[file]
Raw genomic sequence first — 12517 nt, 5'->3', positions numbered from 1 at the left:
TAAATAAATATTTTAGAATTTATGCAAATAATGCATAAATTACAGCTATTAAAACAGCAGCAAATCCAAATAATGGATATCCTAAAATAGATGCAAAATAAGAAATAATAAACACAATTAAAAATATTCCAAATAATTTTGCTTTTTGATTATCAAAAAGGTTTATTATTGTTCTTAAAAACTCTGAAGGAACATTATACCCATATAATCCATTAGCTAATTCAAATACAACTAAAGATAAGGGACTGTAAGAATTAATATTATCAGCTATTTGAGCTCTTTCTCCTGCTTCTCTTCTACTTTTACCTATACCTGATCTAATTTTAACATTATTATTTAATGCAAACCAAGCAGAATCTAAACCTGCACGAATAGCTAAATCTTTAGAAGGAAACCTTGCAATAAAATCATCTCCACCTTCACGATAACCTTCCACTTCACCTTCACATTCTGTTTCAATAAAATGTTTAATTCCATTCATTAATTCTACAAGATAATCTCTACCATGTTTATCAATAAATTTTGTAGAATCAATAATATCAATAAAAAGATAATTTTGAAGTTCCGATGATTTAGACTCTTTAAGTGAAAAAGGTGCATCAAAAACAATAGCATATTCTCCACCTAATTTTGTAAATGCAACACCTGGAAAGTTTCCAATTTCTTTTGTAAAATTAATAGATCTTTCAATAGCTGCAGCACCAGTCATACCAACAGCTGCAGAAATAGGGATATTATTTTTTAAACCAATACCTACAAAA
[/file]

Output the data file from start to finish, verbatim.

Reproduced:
Raw genomic sequence first — 12517 nt, 5'->3', positions numbered from 1 at the left:
TAAATAAATATTTTAGAATTTATGCAAATAATGCATAAATTACAGCTATTAAAACAGCAGCAAATCCAAATAATGGATATCCTAAAATAGATGCAAAATAAGAAATAATAAACACAATTAAAAATATTCCAAATAATTTTGCTTTTTGATTATCAAAAAGGTTTATTATTGTTCTTAAAAACTCTGAAGGAACATTATACCCATATAATCCATTAGCTAATTCAAATACAACTAAAGATAAGGGACTGTAAGAATTAATATTATCAGCTATTTGAGCTCTTTCTCCTGCTTCTCTTCTACTTTTACCTATACCTGATCTAATTTTAACATTATTATTTAATGCAAACCAAGCAGAATCTAAACCTGCACGAATAGCTAAATCTTTAGAAGGAAACCTTGCAATAAAATCATCTCCACCTTCACGATAACCTTCCACTTCACCTTCACATTCTGTTTCAATAAAATGTTTAATTCCATTCATTAATTCTACAAGATAATCTCTACCATGTTTATCAATAAATTTTGTAGAATCAATAATATCAATAAAAAGATAATTTTGAAGTTCCGATGATTTAGACTCTTTAAGTGAAAAAGGTGCATCAAAAACAATAGCATATTCTCCACCTAATTTTGTAAATGCAACACCTGGAAAGTTTCCAATTTCTTTTGTAAAATTAATAGATCTTTCAATAGCTGCAGCACCAGTCATACCAACAGCTGCAGAAATAGGGATATTATTTTTTAAACCAATACCTACAAAA